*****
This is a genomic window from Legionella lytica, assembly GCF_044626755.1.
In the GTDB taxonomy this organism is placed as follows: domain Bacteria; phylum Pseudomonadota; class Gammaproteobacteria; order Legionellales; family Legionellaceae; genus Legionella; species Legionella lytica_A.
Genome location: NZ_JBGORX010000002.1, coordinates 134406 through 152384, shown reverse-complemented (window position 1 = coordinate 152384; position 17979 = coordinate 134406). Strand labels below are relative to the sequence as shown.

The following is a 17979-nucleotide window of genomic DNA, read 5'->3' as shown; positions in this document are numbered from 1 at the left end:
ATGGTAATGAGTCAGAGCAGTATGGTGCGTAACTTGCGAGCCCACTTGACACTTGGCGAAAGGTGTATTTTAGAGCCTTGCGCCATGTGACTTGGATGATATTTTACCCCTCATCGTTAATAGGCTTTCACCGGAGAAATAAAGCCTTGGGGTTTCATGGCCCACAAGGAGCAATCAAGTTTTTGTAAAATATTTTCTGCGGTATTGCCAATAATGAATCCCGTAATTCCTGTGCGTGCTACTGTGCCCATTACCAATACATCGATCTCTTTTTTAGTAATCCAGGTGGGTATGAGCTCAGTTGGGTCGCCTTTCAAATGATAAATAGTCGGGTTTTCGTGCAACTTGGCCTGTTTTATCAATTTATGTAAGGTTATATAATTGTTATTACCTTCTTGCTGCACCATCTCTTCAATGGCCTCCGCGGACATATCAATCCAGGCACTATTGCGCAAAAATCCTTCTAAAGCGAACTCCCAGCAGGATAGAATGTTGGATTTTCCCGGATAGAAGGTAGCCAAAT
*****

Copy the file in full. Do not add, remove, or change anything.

This is a genomic window from Legionella lytica, assembly GCF_044626755.1.
In the GTDB taxonomy this organism is placed as follows: domain Bacteria; phylum Pseudomonadota; class Gammaproteobacteria; order Legionellales; family Legionellaceae; genus Legionella; species Legionella lytica_A.
Genome location: NZ_JBGORX010000002.1, coordinates 134406 through 152384, shown reverse-complemented (window position 1 = coordinate 152384; position 17979 = coordinate 134406). Strand labels below are relative to the sequence as shown.

The following is a 17979-nucleotide window of genomic DNA, read 5'->3' as shown; positions in this document are numbered from 1 at the left end:
ATGGTAATGAGTCAGAGCAGTATGGTGCGTAACTTGCGAGCCCACTTGACACTTGGCGAAAGGTGTATTTTAGAGCCTTGCGCCATGTGACTTGGATGATATTTTACCCCTCATCGTTAATAGGCTTTCACCGGAGAAATAAAGCCTTGGGGTTTCATGGCCCACAAGGAGCAATCAAGTTTTTGTAAAATATTTTCTGCGGTATTGCCAATAATGAATCCCGTAATTCCTGTGCGTGCTACTGTGCCCATTACCAATACATCGATCTCTTTTTTAGTAATCCAGGTGGGTATGAGCTCAGTTGGGTCGCCTTTCAAATGATAAATAGTCGGGTTTTCGTGCAACTTGGCCTGTTTTATCAATTTATGTAAGGTTATATAATTGTTATTACCTTCTTGCTGCACCATCTCTTCAATGGCCTCCGCGGACATATCAATCCAGGCACTATTGCGCAAAAATCCTTCTAAAGCGAACTCCCAGCAGGATAGAATGTTGGATTTTCCCGGATAGAAGGTAGCCAAAT